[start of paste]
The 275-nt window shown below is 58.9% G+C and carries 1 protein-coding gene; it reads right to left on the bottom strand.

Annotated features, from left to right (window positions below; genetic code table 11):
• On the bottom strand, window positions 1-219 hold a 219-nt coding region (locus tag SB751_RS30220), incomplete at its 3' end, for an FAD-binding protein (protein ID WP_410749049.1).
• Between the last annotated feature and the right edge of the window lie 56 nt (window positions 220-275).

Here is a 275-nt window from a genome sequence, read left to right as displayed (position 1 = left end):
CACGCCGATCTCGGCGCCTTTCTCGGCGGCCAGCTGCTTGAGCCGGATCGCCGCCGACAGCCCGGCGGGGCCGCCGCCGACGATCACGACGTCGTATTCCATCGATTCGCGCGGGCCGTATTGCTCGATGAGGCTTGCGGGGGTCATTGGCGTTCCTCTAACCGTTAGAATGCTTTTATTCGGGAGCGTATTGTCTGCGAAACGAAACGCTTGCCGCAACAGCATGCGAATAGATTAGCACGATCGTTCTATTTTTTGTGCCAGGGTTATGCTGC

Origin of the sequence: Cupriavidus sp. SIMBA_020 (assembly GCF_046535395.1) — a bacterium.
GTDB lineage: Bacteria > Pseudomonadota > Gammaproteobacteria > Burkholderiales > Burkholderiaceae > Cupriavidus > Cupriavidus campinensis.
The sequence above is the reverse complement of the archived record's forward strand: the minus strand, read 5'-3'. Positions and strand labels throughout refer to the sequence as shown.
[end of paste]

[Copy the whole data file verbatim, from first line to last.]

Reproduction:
The 275-nt window shown below is 58.9% G+C and carries 1 protein-coding gene; it reads right to left on the bottom strand.

Annotated features, from left to right (window positions below; genetic code table 11):
• On the bottom strand, window positions 1-219 hold a 219-nt coding region (locus tag SB751_RS30220), incomplete at its 3' end, for an FAD-binding protein (protein ID WP_410749049.1).
• Between the last annotated feature and the right edge of the window lie 56 nt (window positions 220-275).

Here is a 275-nt window from a genome sequence, read left to right as displayed (position 1 = left end):
CACGCCGATCTCGGCGCCTTTCTCGGCGGCCAGCTGCTTGAGCCGGATCGCCGCCGACAGCCCGGCGGGGCCGCCGCCGACGATCACGACGTCGTATTCCATCGATTCGCGCGGGCCGTATTGCTCGATGAGGCTTGCGGGGGTCATTGGCGTTCCTCTAACCGTTAGAATGCTTTTATTCGGGAGCGTATTGTCTGCGAAACGAAACGCTTGCCGCAACAGCATGCGAATAGATTAGCACGATCGTTCTATTTTTTGTGCCAGGGTTATGCTGC

Origin of the sequence: Cupriavidus sp. SIMBA_020 (assembly GCF_046535395.1) — a bacterium.
GTDB lineage: Bacteria > Pseudomonadota > Gammaproteobacteria > Burkholderiales > Burkholderiaceae > Cupriavidus > Cupriavidus campinensis.
The sequence above is the reverse complement of the archived record's forward strand: the minus strand, read 5'-3'. Positions and strand labels throughout refer to the sequence as shown.